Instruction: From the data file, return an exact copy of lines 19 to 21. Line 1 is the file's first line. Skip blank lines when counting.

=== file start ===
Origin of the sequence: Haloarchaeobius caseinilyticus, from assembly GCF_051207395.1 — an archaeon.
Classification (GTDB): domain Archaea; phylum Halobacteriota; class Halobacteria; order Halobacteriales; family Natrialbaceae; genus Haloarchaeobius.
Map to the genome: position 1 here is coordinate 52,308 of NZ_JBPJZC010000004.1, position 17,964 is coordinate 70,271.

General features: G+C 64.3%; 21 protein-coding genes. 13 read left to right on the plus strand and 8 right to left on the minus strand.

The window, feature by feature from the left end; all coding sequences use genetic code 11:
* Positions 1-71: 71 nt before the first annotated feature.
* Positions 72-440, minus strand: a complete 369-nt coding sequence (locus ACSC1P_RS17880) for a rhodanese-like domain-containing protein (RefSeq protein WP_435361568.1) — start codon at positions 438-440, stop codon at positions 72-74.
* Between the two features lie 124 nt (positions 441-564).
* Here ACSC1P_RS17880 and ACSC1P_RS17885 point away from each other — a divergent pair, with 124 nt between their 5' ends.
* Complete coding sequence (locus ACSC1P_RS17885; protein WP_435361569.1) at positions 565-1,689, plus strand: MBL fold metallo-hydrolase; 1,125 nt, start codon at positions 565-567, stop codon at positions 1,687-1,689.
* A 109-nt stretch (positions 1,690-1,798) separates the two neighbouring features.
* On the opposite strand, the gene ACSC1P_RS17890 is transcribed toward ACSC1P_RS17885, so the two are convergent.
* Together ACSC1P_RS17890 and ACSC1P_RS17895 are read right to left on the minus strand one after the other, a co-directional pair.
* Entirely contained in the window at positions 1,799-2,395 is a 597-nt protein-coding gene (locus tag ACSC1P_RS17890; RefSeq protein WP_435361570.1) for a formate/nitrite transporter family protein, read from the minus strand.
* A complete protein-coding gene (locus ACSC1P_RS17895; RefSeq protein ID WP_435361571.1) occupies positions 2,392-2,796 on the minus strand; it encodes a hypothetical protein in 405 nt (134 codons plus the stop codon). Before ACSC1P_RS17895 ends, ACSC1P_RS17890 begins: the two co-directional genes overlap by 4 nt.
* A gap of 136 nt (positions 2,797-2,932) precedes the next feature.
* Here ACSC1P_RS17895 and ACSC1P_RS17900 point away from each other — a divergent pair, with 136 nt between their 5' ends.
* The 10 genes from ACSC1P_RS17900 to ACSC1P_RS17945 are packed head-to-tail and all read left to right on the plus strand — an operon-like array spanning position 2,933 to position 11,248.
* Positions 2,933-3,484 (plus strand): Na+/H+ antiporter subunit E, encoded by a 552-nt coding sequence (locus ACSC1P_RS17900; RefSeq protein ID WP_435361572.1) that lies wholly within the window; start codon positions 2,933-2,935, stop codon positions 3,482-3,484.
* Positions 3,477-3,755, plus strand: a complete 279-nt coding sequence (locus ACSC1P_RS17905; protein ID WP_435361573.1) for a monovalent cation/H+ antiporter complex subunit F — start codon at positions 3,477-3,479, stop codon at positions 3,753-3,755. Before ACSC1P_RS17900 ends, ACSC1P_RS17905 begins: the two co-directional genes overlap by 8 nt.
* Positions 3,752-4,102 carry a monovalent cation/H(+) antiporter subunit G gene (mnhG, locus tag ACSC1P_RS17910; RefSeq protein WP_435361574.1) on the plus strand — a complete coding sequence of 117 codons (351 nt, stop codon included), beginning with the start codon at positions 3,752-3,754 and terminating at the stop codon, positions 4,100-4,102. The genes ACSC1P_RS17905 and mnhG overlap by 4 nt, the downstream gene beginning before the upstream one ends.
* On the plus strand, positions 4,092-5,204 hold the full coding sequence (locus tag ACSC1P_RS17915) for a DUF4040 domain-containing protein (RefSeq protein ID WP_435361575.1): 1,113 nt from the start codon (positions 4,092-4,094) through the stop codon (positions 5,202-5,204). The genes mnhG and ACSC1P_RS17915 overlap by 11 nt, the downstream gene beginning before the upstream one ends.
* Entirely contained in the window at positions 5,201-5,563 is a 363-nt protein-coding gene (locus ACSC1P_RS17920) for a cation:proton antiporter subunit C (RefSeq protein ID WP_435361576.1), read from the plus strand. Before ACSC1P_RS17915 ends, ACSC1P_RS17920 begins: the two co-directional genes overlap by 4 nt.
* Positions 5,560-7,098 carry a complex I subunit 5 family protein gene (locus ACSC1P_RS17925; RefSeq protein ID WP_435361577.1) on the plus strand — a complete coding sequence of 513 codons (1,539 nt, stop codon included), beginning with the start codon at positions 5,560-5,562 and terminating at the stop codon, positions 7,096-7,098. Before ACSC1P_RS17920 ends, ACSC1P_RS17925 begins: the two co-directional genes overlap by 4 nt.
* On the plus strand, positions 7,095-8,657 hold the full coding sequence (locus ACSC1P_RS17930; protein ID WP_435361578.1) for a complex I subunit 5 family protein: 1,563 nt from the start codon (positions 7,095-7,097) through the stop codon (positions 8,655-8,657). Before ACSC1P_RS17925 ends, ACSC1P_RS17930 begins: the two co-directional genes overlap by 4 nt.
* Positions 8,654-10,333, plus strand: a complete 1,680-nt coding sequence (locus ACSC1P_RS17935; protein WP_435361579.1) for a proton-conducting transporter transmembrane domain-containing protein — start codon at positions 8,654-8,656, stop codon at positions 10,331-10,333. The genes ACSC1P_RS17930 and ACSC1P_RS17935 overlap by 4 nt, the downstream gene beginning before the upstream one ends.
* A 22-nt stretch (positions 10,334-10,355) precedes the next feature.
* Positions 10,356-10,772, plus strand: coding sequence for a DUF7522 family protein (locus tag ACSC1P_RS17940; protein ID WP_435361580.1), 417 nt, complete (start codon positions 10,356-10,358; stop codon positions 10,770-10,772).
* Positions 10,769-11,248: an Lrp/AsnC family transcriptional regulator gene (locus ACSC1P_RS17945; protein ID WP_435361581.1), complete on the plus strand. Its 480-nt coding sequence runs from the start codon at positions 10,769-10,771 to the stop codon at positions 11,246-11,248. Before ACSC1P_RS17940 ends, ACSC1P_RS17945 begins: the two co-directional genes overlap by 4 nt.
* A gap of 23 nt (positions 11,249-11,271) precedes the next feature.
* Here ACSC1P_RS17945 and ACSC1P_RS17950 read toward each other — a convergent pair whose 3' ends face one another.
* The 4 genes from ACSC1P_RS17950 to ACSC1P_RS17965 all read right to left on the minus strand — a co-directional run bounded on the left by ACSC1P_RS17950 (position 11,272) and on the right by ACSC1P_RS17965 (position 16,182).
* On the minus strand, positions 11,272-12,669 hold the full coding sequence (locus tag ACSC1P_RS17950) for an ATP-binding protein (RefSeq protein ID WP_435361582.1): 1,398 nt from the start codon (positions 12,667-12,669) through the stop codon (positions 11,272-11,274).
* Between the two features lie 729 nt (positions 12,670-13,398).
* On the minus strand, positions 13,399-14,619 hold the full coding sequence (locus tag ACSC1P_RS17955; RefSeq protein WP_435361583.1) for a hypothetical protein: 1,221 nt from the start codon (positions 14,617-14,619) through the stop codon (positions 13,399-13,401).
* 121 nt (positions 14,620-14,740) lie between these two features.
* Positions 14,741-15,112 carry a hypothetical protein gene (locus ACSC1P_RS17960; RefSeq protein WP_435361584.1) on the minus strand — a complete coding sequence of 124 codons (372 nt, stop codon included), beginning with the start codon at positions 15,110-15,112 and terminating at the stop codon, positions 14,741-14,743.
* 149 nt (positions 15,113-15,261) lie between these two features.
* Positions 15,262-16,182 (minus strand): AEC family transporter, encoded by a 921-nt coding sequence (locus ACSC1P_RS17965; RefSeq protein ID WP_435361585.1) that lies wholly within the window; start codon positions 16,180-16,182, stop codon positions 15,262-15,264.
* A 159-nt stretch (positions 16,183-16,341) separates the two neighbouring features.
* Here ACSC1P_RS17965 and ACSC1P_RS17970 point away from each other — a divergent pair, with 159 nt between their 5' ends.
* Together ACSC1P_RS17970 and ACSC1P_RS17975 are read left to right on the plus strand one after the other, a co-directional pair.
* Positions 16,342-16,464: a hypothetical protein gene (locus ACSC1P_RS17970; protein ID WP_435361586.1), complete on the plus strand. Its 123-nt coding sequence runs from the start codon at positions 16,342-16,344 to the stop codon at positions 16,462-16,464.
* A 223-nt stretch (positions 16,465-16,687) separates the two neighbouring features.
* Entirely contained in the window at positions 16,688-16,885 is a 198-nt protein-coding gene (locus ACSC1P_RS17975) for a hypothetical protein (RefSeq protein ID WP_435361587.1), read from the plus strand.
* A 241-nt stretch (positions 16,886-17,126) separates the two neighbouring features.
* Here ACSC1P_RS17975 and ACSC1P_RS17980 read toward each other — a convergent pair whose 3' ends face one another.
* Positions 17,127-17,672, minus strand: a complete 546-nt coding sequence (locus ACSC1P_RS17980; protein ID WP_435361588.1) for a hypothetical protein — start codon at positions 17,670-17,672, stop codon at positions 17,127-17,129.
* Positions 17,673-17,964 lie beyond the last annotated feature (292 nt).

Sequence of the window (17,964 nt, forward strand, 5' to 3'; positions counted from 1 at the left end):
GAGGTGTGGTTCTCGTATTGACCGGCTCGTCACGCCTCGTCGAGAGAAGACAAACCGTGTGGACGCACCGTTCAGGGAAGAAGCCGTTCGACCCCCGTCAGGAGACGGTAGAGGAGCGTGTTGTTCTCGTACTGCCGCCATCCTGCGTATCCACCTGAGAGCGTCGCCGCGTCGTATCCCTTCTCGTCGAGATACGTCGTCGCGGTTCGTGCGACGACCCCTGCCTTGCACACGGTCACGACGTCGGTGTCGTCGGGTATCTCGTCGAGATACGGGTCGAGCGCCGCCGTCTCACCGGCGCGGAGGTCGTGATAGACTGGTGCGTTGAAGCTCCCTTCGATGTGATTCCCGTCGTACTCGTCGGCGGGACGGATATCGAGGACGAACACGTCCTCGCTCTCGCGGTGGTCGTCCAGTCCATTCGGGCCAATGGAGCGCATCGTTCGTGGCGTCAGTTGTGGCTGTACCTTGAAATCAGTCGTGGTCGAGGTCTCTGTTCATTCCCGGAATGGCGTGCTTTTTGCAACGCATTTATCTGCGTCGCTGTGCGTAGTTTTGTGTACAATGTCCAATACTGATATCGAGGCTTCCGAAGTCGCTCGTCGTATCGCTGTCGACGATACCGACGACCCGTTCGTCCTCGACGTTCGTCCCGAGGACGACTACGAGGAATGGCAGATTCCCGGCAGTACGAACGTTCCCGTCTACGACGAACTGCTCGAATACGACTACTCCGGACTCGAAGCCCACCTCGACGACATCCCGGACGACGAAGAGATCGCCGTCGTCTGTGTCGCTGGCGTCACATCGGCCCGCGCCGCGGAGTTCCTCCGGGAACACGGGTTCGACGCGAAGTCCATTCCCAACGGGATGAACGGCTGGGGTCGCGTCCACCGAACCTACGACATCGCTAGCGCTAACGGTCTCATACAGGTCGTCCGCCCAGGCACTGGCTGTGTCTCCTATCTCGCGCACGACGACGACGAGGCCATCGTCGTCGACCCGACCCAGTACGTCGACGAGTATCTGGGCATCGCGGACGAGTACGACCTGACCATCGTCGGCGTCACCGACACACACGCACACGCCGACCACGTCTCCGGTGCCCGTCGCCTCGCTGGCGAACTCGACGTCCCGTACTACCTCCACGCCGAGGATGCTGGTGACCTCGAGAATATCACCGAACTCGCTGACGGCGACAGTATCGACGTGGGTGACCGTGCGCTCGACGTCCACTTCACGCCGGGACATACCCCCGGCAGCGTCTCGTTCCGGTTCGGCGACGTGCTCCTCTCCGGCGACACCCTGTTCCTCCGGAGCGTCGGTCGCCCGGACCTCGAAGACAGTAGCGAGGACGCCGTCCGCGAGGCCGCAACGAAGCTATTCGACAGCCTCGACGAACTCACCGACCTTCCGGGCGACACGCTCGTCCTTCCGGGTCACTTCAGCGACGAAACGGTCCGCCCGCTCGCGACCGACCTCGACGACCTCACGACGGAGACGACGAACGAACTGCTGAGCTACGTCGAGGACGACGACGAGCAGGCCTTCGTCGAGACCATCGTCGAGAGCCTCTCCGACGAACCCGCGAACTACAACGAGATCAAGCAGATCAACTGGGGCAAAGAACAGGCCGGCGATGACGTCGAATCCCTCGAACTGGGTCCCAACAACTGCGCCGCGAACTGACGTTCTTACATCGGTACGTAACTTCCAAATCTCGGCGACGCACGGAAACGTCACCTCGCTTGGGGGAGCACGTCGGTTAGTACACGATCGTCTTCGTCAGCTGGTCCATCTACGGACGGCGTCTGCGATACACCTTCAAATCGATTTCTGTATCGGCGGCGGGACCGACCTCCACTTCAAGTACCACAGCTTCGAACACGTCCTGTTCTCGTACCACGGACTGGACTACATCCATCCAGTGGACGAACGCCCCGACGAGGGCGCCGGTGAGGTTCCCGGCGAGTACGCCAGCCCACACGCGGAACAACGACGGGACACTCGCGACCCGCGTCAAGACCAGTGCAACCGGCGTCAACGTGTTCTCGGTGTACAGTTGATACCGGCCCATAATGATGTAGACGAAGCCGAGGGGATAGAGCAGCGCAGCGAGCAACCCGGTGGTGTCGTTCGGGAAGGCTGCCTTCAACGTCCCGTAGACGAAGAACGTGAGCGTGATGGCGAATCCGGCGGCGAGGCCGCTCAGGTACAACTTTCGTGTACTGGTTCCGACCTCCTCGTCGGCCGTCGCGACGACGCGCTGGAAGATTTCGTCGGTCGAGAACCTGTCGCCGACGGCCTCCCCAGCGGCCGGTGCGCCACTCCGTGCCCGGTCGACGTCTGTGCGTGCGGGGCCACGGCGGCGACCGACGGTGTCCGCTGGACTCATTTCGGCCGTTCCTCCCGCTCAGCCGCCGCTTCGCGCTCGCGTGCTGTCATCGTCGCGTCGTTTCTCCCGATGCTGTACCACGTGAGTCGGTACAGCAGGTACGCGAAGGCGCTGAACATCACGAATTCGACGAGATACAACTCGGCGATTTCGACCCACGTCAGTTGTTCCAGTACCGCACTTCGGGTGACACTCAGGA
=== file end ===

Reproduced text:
* Positions 2,933-3,484 (plus strand): Na+/H+ antiporter subunit E, encoded by a 552-nt coding sequence (locus ACSC1P_RS17900; RefSeq protein ID WP_435361572.1) that lies wholly within the window; start codon positions 2,933-2,935, stop codon positions 3,482-3,484.
* Positions 3,477-3,755, plus strand: a complete 279-nt coding sequence (locus ACSC1P_RS17905; protein ID WP_435361573.1) for a monovalent cation/H+ antiporter complex subunit F — start codon at positions 3,477-3,479, stop codon at positions 3,753-3,755. Before ACSC1P_RS17900 ends, ACSC1P_RS17905 begins: the two co-directional genes overlap by 8 nt.
* Positions 3,752-4,102 carry a monovalent cation/H(+) antiporter subunit G gene (mnhG, locus tag ACSC1P_RS17910; RefSeq protein WP_435361574.1) on the plus strand — a complete coding sequence of 117 codons (351 nt, stop codon included), beginning with the start codon at positions 3,752-3,754 and terminating at the stop codon, positions 4,100-4,102. The genes ACSC1P_RS17905 and mnhG overlap by 4 nt, the downstream gene beginning before the upstream one ends.